Shaping a culture** that prioritises safety is a key objective for shipping companies. Consolidated data from both North of England P&I’s safety culture organisational assessments (SCORA*) and Green-Jakobsen’s safety maturity surveys (Safety Delta), indicate that when it comes to assessing and developing the human element, shipping companies still struggle to recruit and to build the competencies they want to see in their people. The findings highlight that appraisals on safety competencies are only at a mediocre level, while seafarers feel they are receiving somewhat unreliable appraisal feedback. These results drive us to look critically at how often appraisals are conducted, whether these include informal performance dialogues, and if they focus on behavioural competences. Moreover, to what extent are appraisals resulting in a development plan, instead of one-off training solutions?
Informal dialogues between appraiser and appraisee on the expected versus the observed behaviours seem to be generally absent or at least limited in practice. However, dialogue between leaders and followers can ease the appraisal process and make it more relevant and understandable for all parties. The leaders’ ability to have these talks and to empower their team members towards the right behaviour is currently apparently weak or in some cases missing. Dialogue can act as the driving force that molds the feeling of strength and confidence in controlling a process or situation.
The way we train our senior staff to lead others and to understand their role as a leader, has a wider effect to the company’s culture. We can influence and support the company’s personnel to contribute to the organisation’s goals. But this requires a switch to a different way of thinking; we have to agree that people within an organisation should be seen as part of solutions, not as a source of problems. This may sound like a ground-breaking idea as opposed to the more traditional view in shipping, of seeing leadership as equaling power, and power coming from the top tiers of an official ranking structure. However, leadership goes beyond structural borders. This new mindset of giving value and making people accountable at all levels is the essence of the ‘leader-leader’ concept, compared to the more traditional ‘leader-follower’ theory.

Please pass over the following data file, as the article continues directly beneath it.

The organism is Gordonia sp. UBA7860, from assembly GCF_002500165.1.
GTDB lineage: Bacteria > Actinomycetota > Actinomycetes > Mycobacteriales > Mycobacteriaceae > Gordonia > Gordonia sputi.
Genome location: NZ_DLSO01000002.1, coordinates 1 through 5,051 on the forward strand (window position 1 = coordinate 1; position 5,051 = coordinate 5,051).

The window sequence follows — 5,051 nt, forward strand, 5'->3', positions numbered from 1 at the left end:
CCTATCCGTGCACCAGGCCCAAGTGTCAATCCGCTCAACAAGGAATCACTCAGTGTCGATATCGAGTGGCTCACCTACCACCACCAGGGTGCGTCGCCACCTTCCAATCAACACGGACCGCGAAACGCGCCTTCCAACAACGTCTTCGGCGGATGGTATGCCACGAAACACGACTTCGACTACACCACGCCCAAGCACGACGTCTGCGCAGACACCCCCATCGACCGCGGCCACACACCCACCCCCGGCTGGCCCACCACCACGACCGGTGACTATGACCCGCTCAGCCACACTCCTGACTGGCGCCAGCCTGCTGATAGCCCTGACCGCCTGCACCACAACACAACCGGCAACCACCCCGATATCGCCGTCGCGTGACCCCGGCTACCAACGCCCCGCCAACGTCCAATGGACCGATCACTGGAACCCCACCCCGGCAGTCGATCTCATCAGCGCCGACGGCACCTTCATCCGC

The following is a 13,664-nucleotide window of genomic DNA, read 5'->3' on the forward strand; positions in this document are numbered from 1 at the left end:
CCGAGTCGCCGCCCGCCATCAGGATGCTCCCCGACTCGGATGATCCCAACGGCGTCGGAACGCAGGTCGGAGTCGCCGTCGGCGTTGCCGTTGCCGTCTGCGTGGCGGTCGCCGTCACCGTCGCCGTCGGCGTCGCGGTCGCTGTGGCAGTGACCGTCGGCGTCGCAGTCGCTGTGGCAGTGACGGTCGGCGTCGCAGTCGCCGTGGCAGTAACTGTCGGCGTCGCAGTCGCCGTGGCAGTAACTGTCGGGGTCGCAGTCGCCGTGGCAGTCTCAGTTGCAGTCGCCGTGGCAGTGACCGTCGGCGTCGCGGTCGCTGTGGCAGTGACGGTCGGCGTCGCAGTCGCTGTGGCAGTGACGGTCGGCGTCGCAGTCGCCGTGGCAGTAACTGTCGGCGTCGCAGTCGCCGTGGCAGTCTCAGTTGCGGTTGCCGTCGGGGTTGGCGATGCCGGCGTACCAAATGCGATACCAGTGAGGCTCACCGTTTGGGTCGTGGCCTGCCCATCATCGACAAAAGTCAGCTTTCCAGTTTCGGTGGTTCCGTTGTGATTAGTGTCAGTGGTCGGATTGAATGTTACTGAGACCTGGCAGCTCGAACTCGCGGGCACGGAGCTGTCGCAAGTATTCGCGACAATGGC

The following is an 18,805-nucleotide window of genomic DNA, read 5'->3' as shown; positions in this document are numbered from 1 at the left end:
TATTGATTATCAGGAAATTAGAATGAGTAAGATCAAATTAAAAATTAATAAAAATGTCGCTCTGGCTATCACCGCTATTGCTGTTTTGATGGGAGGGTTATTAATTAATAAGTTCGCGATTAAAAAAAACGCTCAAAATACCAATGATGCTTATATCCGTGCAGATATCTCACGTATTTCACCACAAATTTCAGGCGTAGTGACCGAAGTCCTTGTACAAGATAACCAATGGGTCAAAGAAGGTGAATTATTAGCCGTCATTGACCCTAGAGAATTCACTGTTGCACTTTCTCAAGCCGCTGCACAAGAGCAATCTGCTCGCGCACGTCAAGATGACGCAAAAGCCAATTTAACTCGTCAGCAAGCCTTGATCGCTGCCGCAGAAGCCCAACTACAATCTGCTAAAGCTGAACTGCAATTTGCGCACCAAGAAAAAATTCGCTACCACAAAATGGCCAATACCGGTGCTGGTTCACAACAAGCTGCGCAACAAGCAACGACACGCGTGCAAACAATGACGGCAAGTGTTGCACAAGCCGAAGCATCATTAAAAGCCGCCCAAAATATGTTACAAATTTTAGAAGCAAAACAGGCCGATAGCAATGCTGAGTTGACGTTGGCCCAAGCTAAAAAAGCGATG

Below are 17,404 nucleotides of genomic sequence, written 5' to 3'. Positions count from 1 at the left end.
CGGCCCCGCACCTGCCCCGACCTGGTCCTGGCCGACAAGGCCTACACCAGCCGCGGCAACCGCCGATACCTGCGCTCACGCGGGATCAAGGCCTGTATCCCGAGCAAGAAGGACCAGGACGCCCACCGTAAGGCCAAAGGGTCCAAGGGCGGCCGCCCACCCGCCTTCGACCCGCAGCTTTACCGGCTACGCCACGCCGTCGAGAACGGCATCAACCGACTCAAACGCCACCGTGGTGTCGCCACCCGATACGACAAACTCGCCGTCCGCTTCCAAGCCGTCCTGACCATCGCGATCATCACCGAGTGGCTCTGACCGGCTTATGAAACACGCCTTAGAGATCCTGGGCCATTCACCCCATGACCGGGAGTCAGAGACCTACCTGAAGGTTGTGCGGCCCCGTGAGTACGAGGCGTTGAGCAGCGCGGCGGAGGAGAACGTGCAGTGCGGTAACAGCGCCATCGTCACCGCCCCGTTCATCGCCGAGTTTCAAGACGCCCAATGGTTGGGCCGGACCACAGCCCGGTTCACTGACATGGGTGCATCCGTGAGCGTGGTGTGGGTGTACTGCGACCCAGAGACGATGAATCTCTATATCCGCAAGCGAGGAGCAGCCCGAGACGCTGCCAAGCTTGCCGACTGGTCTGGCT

The ‘leader-follower’ leadership style is found in many sectors, including commercial shipping where hierarchy is strict, and roles are task responsibility-captive. The modern approach retains the hierarchy levels but encourages delegation in a way that people at all ranks become and feel accountable for their contribution towards organisational goals. While this may raise concerns whether ‘democratic leadership is risking safety’, in practice it does not. The concept is that people must become not just responsible for their actions, work tasks and deliverables, but accountable for their role in the team and in the organisation as a whole. The assigned leader exercises different leadership styles, based on the situation at hand, and aims at building strong people relations and team spirit.
The key here therefore is to train our leaders, so as to inspire the leadership behaviours that promote and support the creation of self-efficient and emotionally engaged followers; those that become leaders in their own micro-environment. How is that done? By giving them control, providing tools that create and support competence, communicating in a clear way, and creating trust bonds and backup. By pushing leadership at all levels, even at the lowest ranks, we can create a culture where everyone has a real sense of adding value to the organisation.
Building this type of advanced leadership skill requires training that encourages self-reflection, interaction, challenging oneself and working in multiple teams and conditions. It takes time, dedication, effort and practice to replace old habits and to embrace and apply this new way of running teams. But organisations can gain far more from these types of leaders, as they take advantage from teams that are more resilient, and from individuals that are more adaptable to working in different environments, situations and social groups. Good leaders make people perform well ‘even when you are not there’. By daring to invest in building leadership skills, organisations can benefit from the leadership potential and increase people performance overall. If we focus on building behaviours, we focus on shaping culture – the culture that we want to see.
Share your thoughts: firstname.lastname@example.org
* SCORA: Safety Culture Organisational Assessment developed by Green-Jakobsen for North P&I Club to provide an industry-wide insight on shipping companies’ safety culture. Read more here
SCORA is aligned to Green-Jakobsen’s SAFETY DELTATM. Read more here
** Culture refers to the way a person feels, thinks and behaves. Culture is found in organisations in the form of common meanings and practices; it represents the common way of thinking and acting within a company that affects the way it operates.